• –scene-width=160: output image width
  • –scene-height=120: output image height
  • –scene-path=”%CD%”: output image directory – %CD% specifies current working directory
  • –scene-prefix=”%~ni” “%CD%\%i”: output image name – in this case the same name as the .mp4 video and the same working directory
  • vlc://quit: Quit vlc

The above script works when it is pasted into a command prompt window – but it required me to navigate to the drive and directory that contained my videos – and I still needed to change the extension of the screenshots produced to .thm. So the next step was to modify the script so that it would run in a batch file.

d:
cd PSP

for %%i in (*.mp4) do if NOT exist "%%~ni_*.jpg" start /WAIT "" "C:\Program Files (x86)\VideoLAN\VLC\vlc.exe" --rate=2.0 --video-filter=scene --start-time=280 --stop-time=281 --scene-format=jpg --scene-replace --scene-ratio=18 --scene-width=160 --scene-height=120 --scene-path="D:\PSP" --scene-prefix="%%~ni" "D:\PSP\%%i" vlc://quit

ren *.jpg *.thm

The differences made between the first and second scripts are as follows:

  • d: changes drive from c: to d:
  • cd PSP: changes directory to PSP
  • single percentage signs % are all changed to double percentage signs %% to allow the script to run in a batch file
  • –scene-path=”D:\PSP: the output image directory is changes to D:\PSP
  • –scene-prefix=”%%~ni” “D:\PSP\%%i”: the output image name also specifies the D:\PSP directory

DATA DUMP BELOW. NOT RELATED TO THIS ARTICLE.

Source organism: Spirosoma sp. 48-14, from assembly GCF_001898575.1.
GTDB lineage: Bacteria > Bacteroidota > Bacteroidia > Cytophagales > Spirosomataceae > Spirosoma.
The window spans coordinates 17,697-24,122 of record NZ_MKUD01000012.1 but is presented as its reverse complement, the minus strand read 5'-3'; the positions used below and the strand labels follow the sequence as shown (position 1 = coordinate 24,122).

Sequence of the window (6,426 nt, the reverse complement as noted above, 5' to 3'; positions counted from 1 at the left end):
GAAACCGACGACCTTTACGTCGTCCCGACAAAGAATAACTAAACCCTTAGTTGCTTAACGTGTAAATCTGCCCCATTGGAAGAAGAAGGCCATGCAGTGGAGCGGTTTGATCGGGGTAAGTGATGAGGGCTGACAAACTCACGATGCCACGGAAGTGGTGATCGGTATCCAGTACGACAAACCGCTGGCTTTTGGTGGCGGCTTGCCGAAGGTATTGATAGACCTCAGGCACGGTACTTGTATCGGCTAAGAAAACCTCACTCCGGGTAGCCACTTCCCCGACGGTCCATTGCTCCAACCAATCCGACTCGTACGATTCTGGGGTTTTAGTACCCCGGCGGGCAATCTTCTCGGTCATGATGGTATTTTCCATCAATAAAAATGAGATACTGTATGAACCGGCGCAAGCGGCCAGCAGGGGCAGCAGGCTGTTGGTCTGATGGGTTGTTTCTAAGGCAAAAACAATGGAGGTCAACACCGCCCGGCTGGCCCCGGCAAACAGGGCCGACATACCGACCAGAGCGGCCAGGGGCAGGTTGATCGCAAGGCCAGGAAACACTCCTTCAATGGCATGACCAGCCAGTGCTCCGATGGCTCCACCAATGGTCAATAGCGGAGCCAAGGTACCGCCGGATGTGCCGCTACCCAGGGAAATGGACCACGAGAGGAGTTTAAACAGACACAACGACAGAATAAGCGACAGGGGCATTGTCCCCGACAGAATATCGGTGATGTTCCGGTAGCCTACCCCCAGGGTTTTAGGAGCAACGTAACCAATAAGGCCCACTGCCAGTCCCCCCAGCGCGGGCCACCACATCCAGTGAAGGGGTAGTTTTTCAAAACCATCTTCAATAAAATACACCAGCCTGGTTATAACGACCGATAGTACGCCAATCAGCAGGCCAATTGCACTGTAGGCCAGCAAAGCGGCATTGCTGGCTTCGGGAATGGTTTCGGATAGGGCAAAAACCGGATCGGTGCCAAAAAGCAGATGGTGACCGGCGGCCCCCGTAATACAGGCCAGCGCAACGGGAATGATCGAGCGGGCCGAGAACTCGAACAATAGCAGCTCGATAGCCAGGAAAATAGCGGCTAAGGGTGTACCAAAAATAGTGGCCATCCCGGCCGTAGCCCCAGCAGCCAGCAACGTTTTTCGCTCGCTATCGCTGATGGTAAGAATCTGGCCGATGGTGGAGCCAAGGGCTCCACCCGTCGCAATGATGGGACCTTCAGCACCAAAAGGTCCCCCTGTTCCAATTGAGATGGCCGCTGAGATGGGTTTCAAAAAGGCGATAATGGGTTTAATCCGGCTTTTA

• ren *.jpg *.thm: renames all jpeg files in D:\PSP to .thm files

Many thanks to ComCBoVudLaBa on the VLC forum for providing a script with supporting comments that does all of the heavy lifting required. After some experimentation and tweaking I ended up with a batch file that completely automated the creation of PSP thumbnails from .mp4 videos!

Sources:

Windows – Convert YouTube Videos for the PSP using Handbrake

Windows 8 Logo

I recently dusted off my old Play Station Portable (PSP) because I wanted to watch some YouTube videos on it.

On my PC I used the Download Flash and Video Firefox extension to download 360p .mp4 videos from YouTube but when I opened Handbrake to convert my videos I found that there is was longer a PSP profile available.

The Handbrake settings that I used are as follows:

First select the Universal profile and then make these changes under Output Settings:

  • set Anamorphic to None